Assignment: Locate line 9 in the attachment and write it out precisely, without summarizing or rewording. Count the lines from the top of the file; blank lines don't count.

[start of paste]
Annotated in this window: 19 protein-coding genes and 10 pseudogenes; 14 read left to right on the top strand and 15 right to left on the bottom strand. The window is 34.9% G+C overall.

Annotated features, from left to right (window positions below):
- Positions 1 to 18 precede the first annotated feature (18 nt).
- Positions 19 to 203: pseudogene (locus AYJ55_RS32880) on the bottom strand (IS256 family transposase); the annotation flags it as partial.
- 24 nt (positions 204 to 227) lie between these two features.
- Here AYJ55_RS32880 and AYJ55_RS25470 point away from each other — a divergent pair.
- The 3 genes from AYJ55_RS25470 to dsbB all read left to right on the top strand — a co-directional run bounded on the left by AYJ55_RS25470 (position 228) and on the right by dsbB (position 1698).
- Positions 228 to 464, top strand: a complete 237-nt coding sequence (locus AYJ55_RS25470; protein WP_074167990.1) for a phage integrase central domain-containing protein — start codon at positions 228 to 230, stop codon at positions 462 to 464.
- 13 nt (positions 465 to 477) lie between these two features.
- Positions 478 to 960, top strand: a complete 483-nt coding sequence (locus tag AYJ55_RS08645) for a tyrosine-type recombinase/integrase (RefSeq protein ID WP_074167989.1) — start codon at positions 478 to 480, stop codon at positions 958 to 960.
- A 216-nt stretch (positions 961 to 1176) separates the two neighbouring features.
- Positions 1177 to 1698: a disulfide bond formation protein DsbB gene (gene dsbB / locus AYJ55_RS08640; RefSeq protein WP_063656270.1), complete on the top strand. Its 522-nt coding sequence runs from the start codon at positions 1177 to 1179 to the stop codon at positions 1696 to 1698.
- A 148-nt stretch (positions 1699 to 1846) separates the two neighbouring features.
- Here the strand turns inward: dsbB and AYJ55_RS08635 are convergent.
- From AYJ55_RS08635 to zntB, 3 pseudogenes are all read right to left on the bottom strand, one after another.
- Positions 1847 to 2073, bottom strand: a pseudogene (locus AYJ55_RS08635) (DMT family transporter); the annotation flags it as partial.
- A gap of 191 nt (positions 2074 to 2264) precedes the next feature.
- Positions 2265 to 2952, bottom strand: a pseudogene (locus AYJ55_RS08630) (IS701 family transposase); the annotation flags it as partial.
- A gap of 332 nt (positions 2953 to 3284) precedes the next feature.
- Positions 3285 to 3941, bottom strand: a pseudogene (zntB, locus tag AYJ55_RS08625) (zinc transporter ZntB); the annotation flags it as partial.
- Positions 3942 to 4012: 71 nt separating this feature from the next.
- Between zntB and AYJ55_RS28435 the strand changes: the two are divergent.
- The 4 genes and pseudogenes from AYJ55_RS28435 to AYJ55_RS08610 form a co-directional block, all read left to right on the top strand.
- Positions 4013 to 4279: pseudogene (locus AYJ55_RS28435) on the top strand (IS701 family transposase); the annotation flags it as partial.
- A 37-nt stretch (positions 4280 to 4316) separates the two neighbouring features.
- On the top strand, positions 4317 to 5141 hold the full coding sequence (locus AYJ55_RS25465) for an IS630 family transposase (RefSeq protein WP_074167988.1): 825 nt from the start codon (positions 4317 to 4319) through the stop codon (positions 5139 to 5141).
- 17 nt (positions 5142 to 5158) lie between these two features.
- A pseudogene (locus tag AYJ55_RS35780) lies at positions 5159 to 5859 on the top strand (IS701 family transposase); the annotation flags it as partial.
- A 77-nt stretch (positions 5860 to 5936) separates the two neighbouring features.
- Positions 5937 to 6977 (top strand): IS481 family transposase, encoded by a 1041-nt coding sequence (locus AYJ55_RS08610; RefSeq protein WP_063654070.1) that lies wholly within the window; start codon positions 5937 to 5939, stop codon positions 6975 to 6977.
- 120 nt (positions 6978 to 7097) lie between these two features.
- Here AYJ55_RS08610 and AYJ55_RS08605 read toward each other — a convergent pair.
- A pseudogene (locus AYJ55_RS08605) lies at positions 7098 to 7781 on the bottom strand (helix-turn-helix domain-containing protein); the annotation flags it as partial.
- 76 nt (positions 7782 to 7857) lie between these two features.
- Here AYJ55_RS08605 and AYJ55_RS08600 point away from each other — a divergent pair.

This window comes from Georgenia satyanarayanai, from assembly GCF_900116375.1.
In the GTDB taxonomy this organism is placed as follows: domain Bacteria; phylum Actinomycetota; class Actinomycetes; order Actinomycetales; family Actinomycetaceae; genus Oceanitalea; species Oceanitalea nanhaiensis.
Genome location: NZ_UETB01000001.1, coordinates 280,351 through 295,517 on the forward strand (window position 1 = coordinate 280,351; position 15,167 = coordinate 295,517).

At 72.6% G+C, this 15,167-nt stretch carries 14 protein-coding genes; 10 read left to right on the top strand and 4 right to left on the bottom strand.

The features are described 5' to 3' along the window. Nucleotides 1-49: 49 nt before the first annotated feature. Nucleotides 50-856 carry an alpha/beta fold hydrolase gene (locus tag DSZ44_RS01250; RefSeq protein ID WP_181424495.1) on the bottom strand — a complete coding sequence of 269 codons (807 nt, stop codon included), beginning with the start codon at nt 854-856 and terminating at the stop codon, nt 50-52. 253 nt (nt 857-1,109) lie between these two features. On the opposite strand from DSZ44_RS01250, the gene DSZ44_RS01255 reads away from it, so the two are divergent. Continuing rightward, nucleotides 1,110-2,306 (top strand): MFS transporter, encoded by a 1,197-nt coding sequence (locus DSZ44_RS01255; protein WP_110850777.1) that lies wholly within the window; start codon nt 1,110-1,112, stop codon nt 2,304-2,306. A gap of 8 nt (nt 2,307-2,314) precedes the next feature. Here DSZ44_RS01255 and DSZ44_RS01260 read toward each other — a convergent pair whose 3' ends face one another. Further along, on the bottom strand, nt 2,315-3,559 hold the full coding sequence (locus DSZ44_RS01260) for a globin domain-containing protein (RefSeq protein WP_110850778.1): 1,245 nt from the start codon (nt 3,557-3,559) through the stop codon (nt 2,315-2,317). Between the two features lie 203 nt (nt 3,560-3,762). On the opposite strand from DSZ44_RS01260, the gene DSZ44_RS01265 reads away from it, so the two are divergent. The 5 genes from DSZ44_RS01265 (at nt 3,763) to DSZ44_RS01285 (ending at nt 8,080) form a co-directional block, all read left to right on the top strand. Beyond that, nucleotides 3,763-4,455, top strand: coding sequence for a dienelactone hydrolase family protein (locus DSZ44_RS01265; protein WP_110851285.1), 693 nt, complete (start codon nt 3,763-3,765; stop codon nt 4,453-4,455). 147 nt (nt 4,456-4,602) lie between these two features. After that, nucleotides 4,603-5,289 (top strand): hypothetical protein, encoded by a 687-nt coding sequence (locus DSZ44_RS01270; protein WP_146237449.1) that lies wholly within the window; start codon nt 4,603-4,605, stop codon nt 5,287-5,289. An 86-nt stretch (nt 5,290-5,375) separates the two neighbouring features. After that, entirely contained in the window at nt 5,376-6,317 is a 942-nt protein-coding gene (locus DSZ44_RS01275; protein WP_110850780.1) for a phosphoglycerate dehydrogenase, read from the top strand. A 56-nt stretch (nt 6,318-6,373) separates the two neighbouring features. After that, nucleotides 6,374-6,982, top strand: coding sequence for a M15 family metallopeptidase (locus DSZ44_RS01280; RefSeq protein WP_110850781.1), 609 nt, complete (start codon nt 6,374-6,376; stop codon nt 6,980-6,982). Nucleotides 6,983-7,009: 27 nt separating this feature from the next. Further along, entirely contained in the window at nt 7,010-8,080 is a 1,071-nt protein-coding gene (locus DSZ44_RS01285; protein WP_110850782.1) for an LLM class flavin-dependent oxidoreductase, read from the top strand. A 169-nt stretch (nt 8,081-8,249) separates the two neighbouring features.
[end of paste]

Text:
- 13 nt (positions 465 to 477) lie between these two features.